Extracting payment info in rasterized invoice

Mehrad Mahmoudian published on
4 min, 754 words

Categories: Lovely Linux

Abstract

In this short article I will explain how I have put together an OCR and a barcode reader and convertor using FLOSS (Free and Libre OpenSource Software) so that I can pay the bills I have got from my phone based on an image of an invoice I got on my desktop computer.

The issue

Some background:

In this short section I explain what was the issue that forced me to come up with this solution. In general it is goot to know the background to properly integrate it to you workflow, but if you don't feel like it, just jump to the next section.

After getting grant for scientific research in Finland, in case you don't have a salary contract with a university or company to handle your insurance and pention, you have to apply for MELA (a.k.a farmer's insurance). MELA, similar to most government and government-affliated entities has out-dated workflows, portals, and website in a way that simple tasks which should be done in 5 minutes in today's world (2021) will take over several weeks and envolves tons of human interactions and etc. When MELA makes the decision according to your income and regulations, you will recieve an invoice in snailmail (traditional paper-based postal system) which then you have to pay that invoice. On the exact opposit of the out-dated, constantly crashing, and super complicated MELA portal, the Posti (Finnish postal system) has a fantastic website in which you can usually get the PDF of such invoices almost immediately as they are issued, and you don't need to wait for the paper mail to arrive.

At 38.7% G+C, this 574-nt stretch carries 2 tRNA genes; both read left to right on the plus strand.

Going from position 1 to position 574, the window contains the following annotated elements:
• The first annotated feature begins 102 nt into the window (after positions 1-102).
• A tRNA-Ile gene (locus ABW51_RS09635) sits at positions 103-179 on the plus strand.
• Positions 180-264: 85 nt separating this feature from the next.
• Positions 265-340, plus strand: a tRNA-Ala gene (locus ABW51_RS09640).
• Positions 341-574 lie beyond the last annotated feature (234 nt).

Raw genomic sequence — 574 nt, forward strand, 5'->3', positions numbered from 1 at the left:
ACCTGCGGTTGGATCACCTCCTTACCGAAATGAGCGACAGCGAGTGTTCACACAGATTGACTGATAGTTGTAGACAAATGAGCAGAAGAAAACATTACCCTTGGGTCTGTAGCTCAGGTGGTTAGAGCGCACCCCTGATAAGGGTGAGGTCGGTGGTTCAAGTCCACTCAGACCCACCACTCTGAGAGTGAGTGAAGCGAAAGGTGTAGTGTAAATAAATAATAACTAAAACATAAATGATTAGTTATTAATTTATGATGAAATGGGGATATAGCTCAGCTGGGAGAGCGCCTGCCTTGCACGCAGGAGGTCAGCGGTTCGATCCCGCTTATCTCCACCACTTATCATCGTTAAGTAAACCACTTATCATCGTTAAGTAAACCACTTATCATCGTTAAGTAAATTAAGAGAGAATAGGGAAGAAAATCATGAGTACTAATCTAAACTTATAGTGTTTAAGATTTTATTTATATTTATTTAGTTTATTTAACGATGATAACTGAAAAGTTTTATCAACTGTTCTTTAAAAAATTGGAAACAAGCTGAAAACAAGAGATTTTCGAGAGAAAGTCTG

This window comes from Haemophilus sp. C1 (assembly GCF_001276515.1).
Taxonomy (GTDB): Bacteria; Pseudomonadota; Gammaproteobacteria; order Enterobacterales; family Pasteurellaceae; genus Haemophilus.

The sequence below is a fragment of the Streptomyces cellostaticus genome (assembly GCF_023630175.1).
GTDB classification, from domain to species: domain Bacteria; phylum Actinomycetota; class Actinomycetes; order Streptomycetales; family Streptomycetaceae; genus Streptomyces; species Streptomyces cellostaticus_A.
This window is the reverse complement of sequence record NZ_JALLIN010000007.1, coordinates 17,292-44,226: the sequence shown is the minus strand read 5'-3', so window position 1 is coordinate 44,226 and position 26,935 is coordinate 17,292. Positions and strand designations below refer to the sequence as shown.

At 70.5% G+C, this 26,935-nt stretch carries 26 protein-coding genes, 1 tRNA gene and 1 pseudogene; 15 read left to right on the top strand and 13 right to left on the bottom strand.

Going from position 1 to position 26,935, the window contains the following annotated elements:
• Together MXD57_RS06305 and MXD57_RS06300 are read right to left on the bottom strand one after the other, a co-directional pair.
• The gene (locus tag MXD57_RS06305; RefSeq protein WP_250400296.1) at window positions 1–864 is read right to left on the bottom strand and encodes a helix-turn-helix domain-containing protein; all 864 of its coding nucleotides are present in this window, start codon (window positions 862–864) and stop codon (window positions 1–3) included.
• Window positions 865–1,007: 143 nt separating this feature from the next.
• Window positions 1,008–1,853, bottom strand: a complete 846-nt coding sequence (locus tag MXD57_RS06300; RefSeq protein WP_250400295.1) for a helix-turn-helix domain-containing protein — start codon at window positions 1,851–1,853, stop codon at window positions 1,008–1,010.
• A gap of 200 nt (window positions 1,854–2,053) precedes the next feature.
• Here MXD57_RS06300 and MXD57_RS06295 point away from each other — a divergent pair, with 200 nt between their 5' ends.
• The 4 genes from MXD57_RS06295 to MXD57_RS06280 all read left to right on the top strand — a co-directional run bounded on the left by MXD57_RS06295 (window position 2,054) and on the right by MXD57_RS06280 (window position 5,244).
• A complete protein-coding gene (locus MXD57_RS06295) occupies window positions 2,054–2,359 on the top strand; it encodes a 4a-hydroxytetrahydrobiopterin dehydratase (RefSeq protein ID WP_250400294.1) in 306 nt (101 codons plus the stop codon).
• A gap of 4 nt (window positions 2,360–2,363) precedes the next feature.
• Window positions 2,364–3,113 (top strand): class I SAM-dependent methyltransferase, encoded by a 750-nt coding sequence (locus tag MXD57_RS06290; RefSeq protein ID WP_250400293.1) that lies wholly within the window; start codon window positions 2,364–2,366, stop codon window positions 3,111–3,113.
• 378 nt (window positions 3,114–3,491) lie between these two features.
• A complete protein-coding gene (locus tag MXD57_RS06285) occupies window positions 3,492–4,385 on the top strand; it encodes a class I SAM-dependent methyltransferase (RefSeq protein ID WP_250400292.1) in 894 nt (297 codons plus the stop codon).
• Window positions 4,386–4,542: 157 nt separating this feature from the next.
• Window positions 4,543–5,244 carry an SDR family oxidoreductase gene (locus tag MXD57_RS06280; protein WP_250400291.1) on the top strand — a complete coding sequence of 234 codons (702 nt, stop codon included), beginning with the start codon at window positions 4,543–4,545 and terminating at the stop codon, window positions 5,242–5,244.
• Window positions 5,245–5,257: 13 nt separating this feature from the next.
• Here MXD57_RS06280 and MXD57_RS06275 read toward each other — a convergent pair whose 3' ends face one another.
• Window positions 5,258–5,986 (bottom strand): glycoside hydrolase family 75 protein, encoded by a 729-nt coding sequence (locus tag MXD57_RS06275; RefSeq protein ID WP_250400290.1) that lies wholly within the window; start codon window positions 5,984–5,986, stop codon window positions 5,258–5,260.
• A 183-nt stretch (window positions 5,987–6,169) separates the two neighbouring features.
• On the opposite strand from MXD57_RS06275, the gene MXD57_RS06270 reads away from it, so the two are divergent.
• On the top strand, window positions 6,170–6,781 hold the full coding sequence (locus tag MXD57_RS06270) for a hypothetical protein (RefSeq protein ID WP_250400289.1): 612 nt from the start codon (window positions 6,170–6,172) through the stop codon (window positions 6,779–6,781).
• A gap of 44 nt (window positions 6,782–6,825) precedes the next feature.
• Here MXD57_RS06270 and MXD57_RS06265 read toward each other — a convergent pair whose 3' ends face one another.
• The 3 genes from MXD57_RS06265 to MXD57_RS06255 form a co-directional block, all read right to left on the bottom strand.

Another thing to know is that e-invoices in Finland usually come with a 1D (one-dimensional) barcode, and the finnish bank apps has a built-in 1D barcode reader to quickly scan them. Upon scanning, everything about that payment is automatically set in the app so that you can just press "Pay" button. These bank apps unfortunately are practically unmaintained from UI/UX perspective as they cannot read the barcodes easily. There is always a constant struggle to get the angle and zoom and focus right for it to work. But there is a backup system that can be [ab]used :) . These bank apps usually accept "virtual barcode" which is basically the data of the barcode in plain text format.

The problem:

I recieved an invoice in PDF form, but it only had an 1D barcode and the whole PDF was an image and not parsable text, hence no copy-paste. I had to translate the barcode into a format that I can read and then pay the bill. In addition to all these, the bill was in Finnish (a language that I'm not very comfortable to do financial stuff in as I'm not so good at comprehending offical and technical Finnish text [yet]).

The Solution

On my free time I am helping Flamehsot[Git] in my free time and I realized I can use it to select the parts of the screen I want and then pass the info to other software to handle either the OCR (Optical Character Recognition) or decoding and encoding barcodes.

OCR

All I needed to do was to select the region I want to OCR using flameshot, then pass it tesseract for OCR (i.e convert to text), get the resulting text and copy it to clipboard so that I can use Google Translate or DeepL to make sure I have correctly understood the Finnish text. For OCR I wrote the following one-liner (broke it into three lines to improve readability):

flameshot gui --raw \
    | tesseract -l fin stdin stdout \
    | xclip -selection clipboard

Barcode stuff

For the barcode, the situation is different. I have an app on my phone that can perfectly read QR code. So if I can read the 1D barcode, decode it with zbar, then encode it to QR code using qrencode and the show it on the screen (in this case using imagemagick, I can then scan it with my phone app and paste the barcode data into my banking app. I came up with the following one-liner:

flameshot gui --raw \
    | zbarimg --raw --quiet PNG:- \
    | qrencode --level=H --size=7 --output="-" \
    | display -

With this, I paid two crappy rasterized low quality invoices in less than a minute with zero human error.

A screenhot of 1D barcode converted to QRcode